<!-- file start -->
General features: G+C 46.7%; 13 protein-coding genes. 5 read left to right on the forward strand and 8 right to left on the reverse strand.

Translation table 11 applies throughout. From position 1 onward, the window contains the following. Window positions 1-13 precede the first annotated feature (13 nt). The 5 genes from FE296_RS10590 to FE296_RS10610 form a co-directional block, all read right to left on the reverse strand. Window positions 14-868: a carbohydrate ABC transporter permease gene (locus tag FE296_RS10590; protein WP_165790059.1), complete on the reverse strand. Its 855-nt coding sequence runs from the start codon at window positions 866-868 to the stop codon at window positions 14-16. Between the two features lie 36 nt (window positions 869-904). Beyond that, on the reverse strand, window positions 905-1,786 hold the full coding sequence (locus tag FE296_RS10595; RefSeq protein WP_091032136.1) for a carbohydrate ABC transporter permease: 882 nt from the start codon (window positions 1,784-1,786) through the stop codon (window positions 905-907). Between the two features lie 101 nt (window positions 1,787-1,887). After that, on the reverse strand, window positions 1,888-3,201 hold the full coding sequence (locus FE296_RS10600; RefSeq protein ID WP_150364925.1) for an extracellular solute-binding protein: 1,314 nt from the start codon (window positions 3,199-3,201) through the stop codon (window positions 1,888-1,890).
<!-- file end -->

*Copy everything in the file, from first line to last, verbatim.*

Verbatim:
General features: G+C 46.7%; 13 protein-coding genes. 5 read left to right on the forward strand and 8 right to left on the reverse strand.

Translation table 11 applies throughout. From position 1 onward, the window contains the following. Window positions 1-13 precede the first annotated feature (13 nt). The 5 genes from FE296_RS10590 to FE296_RS10610 form a co-directional block, all read right to left on the reverse strand. Window positions 14-868: a carbohydrate ABC transporter permease gene (locus tag FE296_RS10590; protein WP_165790059.1), complete on the reverse strand. Its 855-nt coding sequence runs from the start codon at window positions 866-868 to the stop codon at window positions 14-16. Between the two features lie 36 nt (window positions 869-904). Beyond that, on the reverse strand, window positions 905-1,786 hold the full coding sequence (locus tag FE296_RS10595; RefSeq protein WP_091032136.1) for a carbohydrate ABC transporter permease: 882 nt from the start codon (window positions 1,784-1,786) through the stop codon (window positions 905-907). Between the two features lie 101 nt (window positions 1,787-1,887). After that, on the reverse strand, window positions 1,888-3,201 hold the full coding sequence (locus FE296_RS10600; RefSeq protein ID WP_150364925.1) for an extracellular solute-binding protein: 1,314 nt from the start codon (window positions 3,199-3,201) through the stop codon (window positions 1,888-1,890).